A lot of people withdraw from society, as an experiment. So I thought I would withdraw and see how enlightening it would be. But I found out that it's not enlightening. I think that what you're supposed to do is stay in the midst of life. —Agnes Martin

Running away is to neglect responsibility

Epicurean program -> running away from the world, seeking contemplation and the "absence of trouble"

Need reason and ability to limit desires to be happy

Communes in the 60s sought to recreate a way of living

Problems with running away:

  • Role of privilege
  • Technocratic solution (design > politics)
  • Shirks responsibility

Poswolsky writes of their initial discovery: "I think we also found the answer to the universe, which was, quite simply: just spend more time with your friends."

B. F. Skinner and Walden Two -> life is controlled, predicted, and optimized

Arendt's The Human Condition addresses the temptation to replace politics with design

Like Frazier's pastoral scene with which he wordlessly answers the accusation of fascism, Thiel's "escape from politics" could never be anything more than an image that existed outside of time and reality. Preemptively calling it a "peaceful project" avoids the fact that regardless of how high-tech your society might be, "peace" is an endless negotiation among free-acting agents whose wills cannot be engineered. Politics necessarily exist between even two individuals with free will; any attempt to reduce politics to design (Thiel's "machinery of freedom") is also an attempt to reduce people to machines or mechanical beings. (52)

It's in this exchange that such experiments become valuable for the world, as points in a dialogue between inside and outside, real and unrealized. As Ursula K. LeGuin writes in The Dispossessed, a novel in which a man returns to Earth for the first time from an anarchist colony: "The explorer who will not come back or send back his ships to tell his tale is not an explorer, only an adventurer." (55)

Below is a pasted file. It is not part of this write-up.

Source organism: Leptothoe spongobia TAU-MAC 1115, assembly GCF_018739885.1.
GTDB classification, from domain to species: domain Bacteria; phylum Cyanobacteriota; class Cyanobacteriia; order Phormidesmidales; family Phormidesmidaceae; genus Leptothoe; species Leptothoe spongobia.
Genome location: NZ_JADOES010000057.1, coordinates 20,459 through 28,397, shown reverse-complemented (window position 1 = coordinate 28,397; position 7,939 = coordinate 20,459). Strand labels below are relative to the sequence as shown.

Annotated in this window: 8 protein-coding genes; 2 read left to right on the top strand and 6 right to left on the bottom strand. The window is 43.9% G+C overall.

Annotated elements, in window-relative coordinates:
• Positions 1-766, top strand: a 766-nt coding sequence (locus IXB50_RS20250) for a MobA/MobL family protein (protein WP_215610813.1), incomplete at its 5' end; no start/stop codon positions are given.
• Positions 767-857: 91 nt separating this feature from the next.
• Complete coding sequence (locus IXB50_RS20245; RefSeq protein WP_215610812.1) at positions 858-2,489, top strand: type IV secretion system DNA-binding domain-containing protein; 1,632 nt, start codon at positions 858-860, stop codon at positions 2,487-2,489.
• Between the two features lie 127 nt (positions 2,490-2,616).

Look into Merton's Contemplation in a World of Action

In one of those books, Contemplation in a World of Action, Merton reflects on the relationship between contemplation of the spiritual and participation in the worldly, two things the Church had long articulated as opposites. He found that they were far from mutually exclusive. Removal and contemplation were necessary to be able to see what was happening, but that same contemplation would always bring one back around to their responsibility to and in the world. For Merton, there was no question of whether or not to participate, only how:

"We have to be able to do both: to contemplate and participate, to leave and always come back, where we are needed." (61)

Stand apart: take the view of the outside without leaving

To stand apart is to look at the world (now) from the point of view of the world as it could be (the future), with all of the hope and sorrowful contemplation that this entails... But most important, standing apart represents the moment in which the desperate desire to leave (forever!) matures into a commitment to live in permanent refusal, where one already is, and to meet others in the common space of that refusal. (62)

Chapter 3 — Anatomy of a Refusal

Refusals: "The Trainee", "the Dead Guy", Diogenes (performance art)

For a moment, the custom is shown to be not the horizon of possibility, but rather a tiny island in a sea of unexamined alternatives. (67)

Diogenes inhabited a "third space" — neither assimilated nor exited

"Bartleby, the Scrivener" -> refuses the term of the question

Concentration or paying attention implies alignment — can also be a collective phenomenon